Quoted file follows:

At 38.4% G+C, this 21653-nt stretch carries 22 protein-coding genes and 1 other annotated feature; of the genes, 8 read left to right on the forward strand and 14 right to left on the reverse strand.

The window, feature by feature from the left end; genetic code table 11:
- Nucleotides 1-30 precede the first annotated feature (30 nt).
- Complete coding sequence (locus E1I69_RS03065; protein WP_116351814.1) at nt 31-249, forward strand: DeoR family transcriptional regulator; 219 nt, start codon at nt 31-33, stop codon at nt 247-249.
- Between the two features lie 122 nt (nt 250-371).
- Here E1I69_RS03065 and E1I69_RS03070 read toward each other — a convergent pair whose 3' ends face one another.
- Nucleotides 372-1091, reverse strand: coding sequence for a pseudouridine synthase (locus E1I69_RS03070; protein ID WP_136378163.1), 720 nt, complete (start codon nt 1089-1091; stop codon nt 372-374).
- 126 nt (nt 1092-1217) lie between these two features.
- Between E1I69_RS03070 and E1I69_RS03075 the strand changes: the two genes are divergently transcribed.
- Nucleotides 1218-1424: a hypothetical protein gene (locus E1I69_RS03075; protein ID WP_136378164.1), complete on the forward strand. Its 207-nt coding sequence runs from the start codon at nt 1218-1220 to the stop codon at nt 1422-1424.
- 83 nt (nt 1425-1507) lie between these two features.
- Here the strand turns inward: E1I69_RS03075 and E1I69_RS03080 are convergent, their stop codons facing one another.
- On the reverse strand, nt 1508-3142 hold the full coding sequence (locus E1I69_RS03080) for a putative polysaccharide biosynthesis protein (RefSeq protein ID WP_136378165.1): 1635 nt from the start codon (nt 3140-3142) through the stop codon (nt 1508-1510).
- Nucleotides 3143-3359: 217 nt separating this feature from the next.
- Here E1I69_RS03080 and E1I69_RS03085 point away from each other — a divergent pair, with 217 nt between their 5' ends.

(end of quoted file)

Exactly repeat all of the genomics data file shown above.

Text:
At 38.4% G+C, this 21653-nt stretch carries 22 protein-coding genes and 1 other annotated feature; of the genes, 8 read left to right on the forward strand and 14 right to left on the reverse strand.

The window, feature by feature from the left end; genetic code table 11:
- Nucleotides 1-30 precede the first annotated feature (30 nt).
- Complete coding sequence (locus E1I69_RS03065; protein WP_116351814.1) at nt 31-249, forward strand: DeoR family transcriptional regulator; 219 nt, start codon at nt 31-33, stop codon at nt 247-249.
- Between the two features lie 122 nt (nt 250-371).
- Here E1I69_RS03065 and E1I69_RS03070 read toward each other — a convergent pair whose 3' ends face one another.
- Nucleotides 372-1091, reverse strand: coding sequence for a pseudouridine synthase (locus E1I69_RS03070; protein ID WP_136378163.1), 720 nt, complete (start codon nt 1089-1091; stop codon nt 372-374).
- 126 nt (nt 1092-1217) lie between these two features.
- Between E1I69_RS03070 and E1I69_RS03075 the strand changes: the two genes are divergently transcribed.
- Nucleotides 1218-1424: a hypothetical protein gene (locus E1I69_RS03075; protein ID WP_136378164.1), complete on the forward strand. Its 207-nt coding sequence runs from the start codon at nt 1218-1220 to the stop codon at nt 1422-1424.
- 83 nt (nt 1425-1507) lie between these two features.
- Here the strand turns inward: E1I69_RS03075 and E1I69_RS03080 are convergent, their stop codons facing one another.
- On the reverse strand, nt 1508-3142 hold the full coding sequence (locus E1I69_RS03080) for a putative polysaccharide biosynthesis protein (RefSeq protein ID WP_136378165.1): 1635 nt from the start codon (nt 3140-3142) through the stop codon (nt 1508-1510).
- Nucleotides 3143-3359: 217 nt separating this feature from the next.
- Here E1I69_RS03080 and E1I69_RS03085 point away from each other — a divergent pair, with 217 nt between their 5' ends.